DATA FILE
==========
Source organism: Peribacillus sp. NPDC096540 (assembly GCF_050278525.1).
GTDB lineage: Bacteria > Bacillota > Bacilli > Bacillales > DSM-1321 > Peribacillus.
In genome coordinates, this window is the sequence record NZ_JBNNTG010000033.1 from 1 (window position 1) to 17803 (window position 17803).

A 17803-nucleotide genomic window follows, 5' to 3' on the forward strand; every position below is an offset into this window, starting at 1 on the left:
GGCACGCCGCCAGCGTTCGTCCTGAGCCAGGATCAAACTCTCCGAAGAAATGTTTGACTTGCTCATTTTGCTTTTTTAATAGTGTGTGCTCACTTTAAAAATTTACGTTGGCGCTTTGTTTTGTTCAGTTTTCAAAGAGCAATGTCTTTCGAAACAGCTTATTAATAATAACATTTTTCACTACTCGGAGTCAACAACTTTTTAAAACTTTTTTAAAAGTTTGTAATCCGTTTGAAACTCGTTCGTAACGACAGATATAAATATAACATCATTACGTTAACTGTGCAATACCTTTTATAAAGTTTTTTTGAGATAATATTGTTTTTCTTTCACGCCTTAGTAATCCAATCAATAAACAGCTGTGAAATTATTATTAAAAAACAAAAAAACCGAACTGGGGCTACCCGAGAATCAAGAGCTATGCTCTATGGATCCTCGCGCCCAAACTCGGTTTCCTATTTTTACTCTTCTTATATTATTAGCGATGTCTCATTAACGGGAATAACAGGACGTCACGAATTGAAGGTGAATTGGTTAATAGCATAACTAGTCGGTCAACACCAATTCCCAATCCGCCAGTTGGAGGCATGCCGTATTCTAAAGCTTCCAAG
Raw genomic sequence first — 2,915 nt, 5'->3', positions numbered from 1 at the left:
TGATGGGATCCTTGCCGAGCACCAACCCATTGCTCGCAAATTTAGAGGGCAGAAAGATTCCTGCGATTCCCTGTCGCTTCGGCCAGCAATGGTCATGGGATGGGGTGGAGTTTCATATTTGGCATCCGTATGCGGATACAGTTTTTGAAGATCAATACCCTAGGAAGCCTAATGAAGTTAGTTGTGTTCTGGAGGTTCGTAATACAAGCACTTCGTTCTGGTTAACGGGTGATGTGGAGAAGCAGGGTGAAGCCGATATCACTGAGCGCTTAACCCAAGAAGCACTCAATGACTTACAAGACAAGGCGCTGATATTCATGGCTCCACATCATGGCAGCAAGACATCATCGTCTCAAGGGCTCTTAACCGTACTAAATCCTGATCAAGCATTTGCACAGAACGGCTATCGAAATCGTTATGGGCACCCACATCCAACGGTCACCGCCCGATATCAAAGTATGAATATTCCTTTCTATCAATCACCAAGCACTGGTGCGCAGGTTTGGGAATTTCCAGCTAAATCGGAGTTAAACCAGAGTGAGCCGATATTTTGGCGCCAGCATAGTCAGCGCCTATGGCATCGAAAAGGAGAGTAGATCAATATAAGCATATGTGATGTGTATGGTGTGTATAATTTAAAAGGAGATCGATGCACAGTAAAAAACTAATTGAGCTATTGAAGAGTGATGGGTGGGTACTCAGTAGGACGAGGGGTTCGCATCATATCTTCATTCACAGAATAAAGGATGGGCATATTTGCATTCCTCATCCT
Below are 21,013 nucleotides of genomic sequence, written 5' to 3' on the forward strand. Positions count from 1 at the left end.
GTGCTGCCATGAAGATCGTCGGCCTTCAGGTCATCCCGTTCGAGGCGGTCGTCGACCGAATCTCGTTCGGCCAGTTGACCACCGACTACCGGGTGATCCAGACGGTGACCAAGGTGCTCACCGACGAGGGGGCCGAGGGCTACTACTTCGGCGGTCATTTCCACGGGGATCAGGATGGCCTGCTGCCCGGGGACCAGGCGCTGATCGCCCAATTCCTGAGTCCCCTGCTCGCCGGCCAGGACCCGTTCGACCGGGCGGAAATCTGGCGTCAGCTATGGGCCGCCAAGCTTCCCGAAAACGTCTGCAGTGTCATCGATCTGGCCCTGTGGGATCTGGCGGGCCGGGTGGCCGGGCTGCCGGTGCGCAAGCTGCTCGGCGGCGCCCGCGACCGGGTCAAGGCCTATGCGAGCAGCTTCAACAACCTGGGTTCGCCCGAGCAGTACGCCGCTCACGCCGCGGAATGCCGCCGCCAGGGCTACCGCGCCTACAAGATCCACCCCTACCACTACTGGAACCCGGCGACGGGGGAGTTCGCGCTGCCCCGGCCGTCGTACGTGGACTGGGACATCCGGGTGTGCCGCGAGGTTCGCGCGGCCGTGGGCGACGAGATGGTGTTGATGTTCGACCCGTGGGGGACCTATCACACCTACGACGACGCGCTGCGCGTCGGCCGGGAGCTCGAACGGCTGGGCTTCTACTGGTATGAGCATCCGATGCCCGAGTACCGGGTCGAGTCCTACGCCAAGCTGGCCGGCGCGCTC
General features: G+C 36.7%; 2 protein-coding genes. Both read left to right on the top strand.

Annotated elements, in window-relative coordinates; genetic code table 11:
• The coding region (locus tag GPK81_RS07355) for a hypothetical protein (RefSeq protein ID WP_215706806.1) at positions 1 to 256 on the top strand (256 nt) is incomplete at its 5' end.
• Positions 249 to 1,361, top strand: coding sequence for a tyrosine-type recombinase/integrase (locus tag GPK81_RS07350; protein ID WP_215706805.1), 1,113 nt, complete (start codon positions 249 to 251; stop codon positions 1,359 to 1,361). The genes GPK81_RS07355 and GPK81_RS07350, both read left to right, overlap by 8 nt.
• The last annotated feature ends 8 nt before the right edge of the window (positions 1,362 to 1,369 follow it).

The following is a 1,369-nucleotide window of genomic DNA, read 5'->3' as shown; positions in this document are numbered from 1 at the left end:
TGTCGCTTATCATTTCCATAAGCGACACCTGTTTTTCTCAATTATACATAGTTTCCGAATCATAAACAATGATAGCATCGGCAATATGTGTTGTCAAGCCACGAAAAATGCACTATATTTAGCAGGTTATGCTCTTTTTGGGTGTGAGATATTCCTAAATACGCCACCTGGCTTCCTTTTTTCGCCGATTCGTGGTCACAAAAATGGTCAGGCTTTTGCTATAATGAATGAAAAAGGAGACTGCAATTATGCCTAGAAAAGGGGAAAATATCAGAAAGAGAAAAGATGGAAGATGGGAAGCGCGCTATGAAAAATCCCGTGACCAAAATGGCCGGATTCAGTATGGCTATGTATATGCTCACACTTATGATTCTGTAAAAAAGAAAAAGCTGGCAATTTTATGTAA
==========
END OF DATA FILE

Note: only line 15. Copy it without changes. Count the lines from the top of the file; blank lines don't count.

The following is a 1,369-nucleotide window of genomic DNA, read 5'->3' as shown; positions in this document are numbered from 1 at the left end: